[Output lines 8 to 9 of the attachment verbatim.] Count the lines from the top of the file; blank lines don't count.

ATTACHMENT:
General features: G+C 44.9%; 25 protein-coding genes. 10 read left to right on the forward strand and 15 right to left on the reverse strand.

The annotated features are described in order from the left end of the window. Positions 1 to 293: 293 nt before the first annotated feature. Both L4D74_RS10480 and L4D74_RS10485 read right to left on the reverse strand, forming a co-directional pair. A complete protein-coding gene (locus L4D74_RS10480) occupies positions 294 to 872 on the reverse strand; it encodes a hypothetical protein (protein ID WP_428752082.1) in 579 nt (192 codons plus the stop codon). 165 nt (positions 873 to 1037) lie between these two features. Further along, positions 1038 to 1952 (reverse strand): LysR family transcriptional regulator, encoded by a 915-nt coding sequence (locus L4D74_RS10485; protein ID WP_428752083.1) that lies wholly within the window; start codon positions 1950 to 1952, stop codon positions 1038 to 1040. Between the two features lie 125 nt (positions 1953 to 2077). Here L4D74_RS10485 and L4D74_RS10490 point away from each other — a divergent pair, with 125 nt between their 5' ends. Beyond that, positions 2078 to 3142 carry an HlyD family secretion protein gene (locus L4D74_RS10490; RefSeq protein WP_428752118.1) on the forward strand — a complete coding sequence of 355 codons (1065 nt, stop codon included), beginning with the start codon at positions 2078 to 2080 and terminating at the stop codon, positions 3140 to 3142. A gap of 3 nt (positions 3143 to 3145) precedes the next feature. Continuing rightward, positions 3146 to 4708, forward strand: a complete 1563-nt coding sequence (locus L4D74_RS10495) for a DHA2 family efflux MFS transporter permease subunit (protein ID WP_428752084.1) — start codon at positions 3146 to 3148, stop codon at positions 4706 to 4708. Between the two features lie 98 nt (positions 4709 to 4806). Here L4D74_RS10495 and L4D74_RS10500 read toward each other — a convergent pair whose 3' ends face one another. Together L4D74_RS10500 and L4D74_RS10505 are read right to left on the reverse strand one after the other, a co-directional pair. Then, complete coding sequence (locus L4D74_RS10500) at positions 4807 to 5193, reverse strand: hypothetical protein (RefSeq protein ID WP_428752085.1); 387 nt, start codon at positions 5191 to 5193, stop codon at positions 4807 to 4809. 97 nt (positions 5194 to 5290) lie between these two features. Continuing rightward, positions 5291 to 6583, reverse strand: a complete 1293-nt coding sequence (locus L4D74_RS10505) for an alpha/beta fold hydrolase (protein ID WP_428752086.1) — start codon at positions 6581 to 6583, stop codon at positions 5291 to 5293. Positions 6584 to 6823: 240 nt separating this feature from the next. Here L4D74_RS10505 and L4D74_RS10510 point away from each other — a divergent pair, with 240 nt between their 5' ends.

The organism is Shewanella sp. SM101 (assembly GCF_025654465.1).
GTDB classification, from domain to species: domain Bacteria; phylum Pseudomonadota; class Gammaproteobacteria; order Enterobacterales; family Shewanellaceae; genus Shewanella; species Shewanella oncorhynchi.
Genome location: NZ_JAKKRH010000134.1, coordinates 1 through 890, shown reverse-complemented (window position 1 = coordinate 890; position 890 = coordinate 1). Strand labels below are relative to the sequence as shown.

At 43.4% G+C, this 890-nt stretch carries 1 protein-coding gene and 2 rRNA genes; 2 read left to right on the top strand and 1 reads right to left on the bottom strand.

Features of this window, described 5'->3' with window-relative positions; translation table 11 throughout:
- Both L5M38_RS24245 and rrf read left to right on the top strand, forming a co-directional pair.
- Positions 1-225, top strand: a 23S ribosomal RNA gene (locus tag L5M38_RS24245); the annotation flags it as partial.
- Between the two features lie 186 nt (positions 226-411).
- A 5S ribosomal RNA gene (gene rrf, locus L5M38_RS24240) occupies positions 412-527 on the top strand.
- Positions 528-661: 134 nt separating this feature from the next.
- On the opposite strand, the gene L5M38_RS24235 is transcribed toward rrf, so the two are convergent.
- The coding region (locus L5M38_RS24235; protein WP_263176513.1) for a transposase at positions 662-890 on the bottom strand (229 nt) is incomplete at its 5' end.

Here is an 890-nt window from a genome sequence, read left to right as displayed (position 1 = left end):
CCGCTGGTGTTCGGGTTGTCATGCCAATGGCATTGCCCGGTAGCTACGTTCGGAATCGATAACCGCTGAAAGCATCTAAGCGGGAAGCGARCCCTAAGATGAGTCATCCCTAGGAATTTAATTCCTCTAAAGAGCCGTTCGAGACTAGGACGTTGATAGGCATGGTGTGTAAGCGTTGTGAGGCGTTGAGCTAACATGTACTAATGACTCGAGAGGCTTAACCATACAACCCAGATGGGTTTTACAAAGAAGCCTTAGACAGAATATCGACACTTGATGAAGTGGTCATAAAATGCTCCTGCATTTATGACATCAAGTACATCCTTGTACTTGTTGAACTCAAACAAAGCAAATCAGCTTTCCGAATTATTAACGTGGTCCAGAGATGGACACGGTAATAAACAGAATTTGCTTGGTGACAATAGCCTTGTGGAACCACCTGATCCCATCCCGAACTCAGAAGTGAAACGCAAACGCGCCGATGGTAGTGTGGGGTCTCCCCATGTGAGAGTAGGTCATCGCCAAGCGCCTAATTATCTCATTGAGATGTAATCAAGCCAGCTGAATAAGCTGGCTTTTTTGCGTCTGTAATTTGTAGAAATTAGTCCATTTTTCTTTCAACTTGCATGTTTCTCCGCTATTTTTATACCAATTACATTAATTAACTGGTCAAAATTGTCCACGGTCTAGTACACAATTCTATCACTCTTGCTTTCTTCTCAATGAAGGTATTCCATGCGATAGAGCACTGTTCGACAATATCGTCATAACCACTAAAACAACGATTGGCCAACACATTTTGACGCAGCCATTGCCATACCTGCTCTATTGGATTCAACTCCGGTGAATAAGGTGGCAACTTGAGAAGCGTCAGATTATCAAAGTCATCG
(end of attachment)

- Both L5M38_RS24245 and rrf read left to right on the top strand, forming a co-directional pair.
- Positions 1-225, top strand: a 23S ribosomal RNA gene (locus tag L5M38_RS24245); the annotation flags it as partial.